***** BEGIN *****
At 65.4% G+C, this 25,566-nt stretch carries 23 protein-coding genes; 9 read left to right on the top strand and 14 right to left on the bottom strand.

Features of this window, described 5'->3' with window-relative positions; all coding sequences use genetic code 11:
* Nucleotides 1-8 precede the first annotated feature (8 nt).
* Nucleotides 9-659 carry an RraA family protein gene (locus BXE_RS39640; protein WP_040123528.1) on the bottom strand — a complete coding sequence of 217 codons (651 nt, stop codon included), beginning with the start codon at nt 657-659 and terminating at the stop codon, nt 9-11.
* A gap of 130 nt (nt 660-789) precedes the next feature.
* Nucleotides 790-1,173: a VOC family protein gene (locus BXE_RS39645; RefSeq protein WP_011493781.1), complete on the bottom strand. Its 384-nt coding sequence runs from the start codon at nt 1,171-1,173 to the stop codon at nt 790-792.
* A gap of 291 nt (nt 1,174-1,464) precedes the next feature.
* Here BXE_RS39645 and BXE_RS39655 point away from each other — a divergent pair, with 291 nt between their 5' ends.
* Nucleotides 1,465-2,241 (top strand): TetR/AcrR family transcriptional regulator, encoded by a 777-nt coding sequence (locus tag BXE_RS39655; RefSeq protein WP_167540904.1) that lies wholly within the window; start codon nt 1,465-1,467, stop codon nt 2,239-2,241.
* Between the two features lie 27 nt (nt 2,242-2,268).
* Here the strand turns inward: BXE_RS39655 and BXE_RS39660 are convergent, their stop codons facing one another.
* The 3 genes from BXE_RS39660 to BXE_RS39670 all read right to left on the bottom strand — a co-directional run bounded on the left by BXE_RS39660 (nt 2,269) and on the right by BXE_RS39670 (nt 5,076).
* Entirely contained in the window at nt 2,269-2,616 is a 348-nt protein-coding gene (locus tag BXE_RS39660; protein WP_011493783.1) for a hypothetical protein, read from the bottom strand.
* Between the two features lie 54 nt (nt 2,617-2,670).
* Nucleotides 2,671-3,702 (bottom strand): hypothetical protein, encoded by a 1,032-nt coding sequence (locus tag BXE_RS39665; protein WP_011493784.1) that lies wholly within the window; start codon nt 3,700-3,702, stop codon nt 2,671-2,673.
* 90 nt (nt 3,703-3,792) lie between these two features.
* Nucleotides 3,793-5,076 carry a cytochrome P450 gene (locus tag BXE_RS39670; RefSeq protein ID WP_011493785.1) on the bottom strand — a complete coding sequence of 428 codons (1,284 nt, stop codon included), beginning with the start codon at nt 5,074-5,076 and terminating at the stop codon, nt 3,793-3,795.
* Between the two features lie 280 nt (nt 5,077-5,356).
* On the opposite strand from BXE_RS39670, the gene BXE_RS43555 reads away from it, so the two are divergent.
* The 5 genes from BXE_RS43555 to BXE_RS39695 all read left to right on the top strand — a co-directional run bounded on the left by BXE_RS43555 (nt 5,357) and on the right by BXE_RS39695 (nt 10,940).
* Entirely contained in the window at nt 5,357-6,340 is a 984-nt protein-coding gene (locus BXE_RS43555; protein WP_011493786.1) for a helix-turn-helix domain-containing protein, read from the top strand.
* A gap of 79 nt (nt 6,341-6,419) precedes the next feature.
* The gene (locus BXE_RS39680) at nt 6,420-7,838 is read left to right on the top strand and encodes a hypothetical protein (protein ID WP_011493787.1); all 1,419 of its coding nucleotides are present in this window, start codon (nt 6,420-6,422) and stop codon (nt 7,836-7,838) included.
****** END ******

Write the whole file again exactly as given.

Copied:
At 65.4% G+C, this 25,566-nt stretch carries 23 protein-coding genes; 9 read left to right on the top strand and 14 right to left on the bottom strand.

Features of this window, described 5'->3' with window-relative positions; all coding sequences use genetic code 11:
* Nucleotides 1-8 precede the first annotated feature (8 nt).
* Nucleotides 9-659 carry an RraA family protein gene (locus BXE_RS39640; protein WP_040123528.1) on the bottom strand — a complete coding sequence of 217 codons (651 nt, stop codon included), beginning with the start codon at nt 657-659 and terminating at the stop codon, nt 9-11.
* A gap of 130 nt (nt 660-789) precedes the next feature.
* Nucleotides 790-1,173: a VOC family protein gene (locus BXE_RS39645; RefSeq protein WP_011493781.1), complete on the bottom strand. Its 384-nt coding sequence runs from the start codon at nt 1,171-1,173 to the stop codon at nt 790-792.
* A gap of 291 nt (nt 1,174-1,464) precedes the next feature.
* Here BXE_RS39645 and BXE_RS39655 point away from each other — a divergent pair, with 291 nt between their 5' ends.
* Nucleotides 1,465-2,241 (top strand): TetR/AcrR family transcriptional regulator, encoded by a 777-nt coding sequence (locus tag BXE_RS39655; RefSeq protein WP_167540904.1) that lies wholly within the window; start codon nt 1,465-1,467, stop codon nt 2,239-2,241.
* Between the two features lie 27 nt (nt 2,242-2,268).
* Here the strand turns inward: BXE_RS39655 and BXE_RS39660 are convergent, their stop codons facing one another.
* The 3 genes from BXE_RS39660 to BXE_RS39670 all read right to left on the bottom strand — a co-directional run bounded on the left by BXE_RS39660 (nt 2,269) and on the right by BXE_RS39670 (nt 5,076).
* Entirely contained in the window at nt 2,269-2,616 is a 348-nt protein-coding gene (locus tag BXE_RS39660; protein WP_011493783.1) for a hypothetical protein, read from the bottom strand.
* Between the two features lie 54 nt (nt 2,617-2,670).
* Nucleotides 2,671-3,702 (bottom strand): hypothetical protein, encoded by a 1,032-nt coding sequence (locus tag BXE_RS39665; protein WP_011493784.1) that lies wholly within the window; start codon nt 3,700-3,702, stop codon nt 2,671-2,673.
* 90 nt (nt 3,703-3,792) lie between these two features.
* Nucleotides 3,793-5,076 carry a cytochrome P450 gene (locus tag BXE_RS39670; RefSeq protein ID WP_011493785.1) on the bottom strand — a complete coding sequence of 428 codons (1,284 nt, stop codon included), beginning with the start codon at nt 5,074-5,076 and terminating at the stop codon, nt 3,793-3,795.
* Between the two features lie 280 nt (nt 5,077-5,356).
* On the opposite strand from BXE_RS39670, the gene BXE_RS43555 reads away from it, so the two are divergent.
* The 5 genes from BXE_RS43555 to BXE_RS39695 all read left to right on the top strand — a co-directional run bounded on the left by BXE_RS43555 (nt 5,357) and on the right by BXE_RS39695 (nt 10,940).
* Entirely contained in the window at nt 5,357-6,340 is a 984-nt protein-coding gene (locus BXE_RS43555; protein WP_011493786.1) for a helix-turn-helix domain-containing protein, read from the top strand.
* A gap of 79 nt (nt 6,341-6,419) precedes the next feature.
* The gene (locus BXE_RS39680) at nt 6,420-7,838 is read left to right on the top strand and encodes a hypothetical protein (protein ID WP_011493787.1); all 1,419 of its coding nucleotides are present in this window, start codon (nt 6,420-6,422) and stop codon (nt 7,836-7,838) included.